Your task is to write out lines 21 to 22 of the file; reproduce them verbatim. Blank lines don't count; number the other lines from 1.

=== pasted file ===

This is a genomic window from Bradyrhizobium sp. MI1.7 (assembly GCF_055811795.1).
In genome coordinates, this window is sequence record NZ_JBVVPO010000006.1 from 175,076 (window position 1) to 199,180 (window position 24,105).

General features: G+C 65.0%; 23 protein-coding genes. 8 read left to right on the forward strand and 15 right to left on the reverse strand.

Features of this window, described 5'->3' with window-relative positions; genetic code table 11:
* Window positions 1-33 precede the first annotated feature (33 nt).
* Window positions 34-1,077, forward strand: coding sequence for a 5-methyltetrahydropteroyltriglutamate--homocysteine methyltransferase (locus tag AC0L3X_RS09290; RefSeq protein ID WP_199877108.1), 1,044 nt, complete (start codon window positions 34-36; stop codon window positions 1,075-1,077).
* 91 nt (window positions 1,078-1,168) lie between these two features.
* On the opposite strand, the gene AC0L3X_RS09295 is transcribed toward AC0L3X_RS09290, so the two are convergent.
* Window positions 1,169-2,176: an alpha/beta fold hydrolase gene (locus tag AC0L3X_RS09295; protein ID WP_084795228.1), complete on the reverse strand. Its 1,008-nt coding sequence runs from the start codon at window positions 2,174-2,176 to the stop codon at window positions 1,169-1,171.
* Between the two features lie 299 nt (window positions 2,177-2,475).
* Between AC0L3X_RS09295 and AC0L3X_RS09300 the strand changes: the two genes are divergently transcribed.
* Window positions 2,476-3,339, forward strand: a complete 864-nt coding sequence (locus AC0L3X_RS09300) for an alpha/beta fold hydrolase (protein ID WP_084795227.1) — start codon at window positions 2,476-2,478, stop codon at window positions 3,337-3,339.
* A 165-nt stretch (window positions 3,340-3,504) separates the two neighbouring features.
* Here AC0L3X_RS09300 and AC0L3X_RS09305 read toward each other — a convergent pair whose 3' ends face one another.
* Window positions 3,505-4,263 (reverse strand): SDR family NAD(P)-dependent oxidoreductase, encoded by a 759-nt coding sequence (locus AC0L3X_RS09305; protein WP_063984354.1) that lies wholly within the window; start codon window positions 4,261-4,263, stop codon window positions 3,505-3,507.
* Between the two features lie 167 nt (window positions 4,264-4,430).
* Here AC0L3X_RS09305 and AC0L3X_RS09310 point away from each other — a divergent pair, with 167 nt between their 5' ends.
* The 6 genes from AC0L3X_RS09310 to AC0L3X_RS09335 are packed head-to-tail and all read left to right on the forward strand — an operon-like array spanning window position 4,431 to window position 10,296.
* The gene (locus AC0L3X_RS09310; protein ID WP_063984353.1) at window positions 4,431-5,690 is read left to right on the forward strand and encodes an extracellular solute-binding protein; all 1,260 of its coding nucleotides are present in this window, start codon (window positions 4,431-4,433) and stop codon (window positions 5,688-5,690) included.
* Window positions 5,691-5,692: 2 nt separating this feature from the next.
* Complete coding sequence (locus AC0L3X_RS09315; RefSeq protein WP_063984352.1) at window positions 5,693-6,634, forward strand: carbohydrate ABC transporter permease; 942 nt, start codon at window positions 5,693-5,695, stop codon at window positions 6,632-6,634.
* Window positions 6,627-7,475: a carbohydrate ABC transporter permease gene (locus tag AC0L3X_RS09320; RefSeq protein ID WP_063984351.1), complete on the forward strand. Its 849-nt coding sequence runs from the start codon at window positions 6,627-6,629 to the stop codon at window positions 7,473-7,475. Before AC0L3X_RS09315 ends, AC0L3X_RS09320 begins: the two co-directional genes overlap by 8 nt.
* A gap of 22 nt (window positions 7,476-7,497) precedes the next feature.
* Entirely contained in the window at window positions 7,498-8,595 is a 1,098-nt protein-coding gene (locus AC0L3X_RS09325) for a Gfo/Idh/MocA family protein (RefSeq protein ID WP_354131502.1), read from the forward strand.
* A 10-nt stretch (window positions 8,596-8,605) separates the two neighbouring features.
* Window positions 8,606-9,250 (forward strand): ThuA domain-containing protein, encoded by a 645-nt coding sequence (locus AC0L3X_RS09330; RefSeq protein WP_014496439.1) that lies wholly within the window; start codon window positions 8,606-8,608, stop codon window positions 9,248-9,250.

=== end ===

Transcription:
* Complete coding sequence (locus AC0L3X_RS09315; RefSeq protein WP_063984352.1) at window positions 5,693-6,634, forward strand: carbohydrate ABC transporter permease; 942 nt, start codon at window positions 5,693-5,695, stop codon at window positions 6,632-6,634.
* Window positions 6,627-7,475: a carbohydrate ABC transporter permease gene (locus tag AC0L3X_RS09320; RefSeq protein ID WP_063984351.1), complete on the forward strand. Its 849-nt coding sequence runs from the start codon at window positions 6,627-6,629 to the stop codon at window positions 7,473-7,475. Before AC0L3X_RS09315 ends, AC0L3X_RS09320 begins: the two co-directional genes overlap by 8 nt.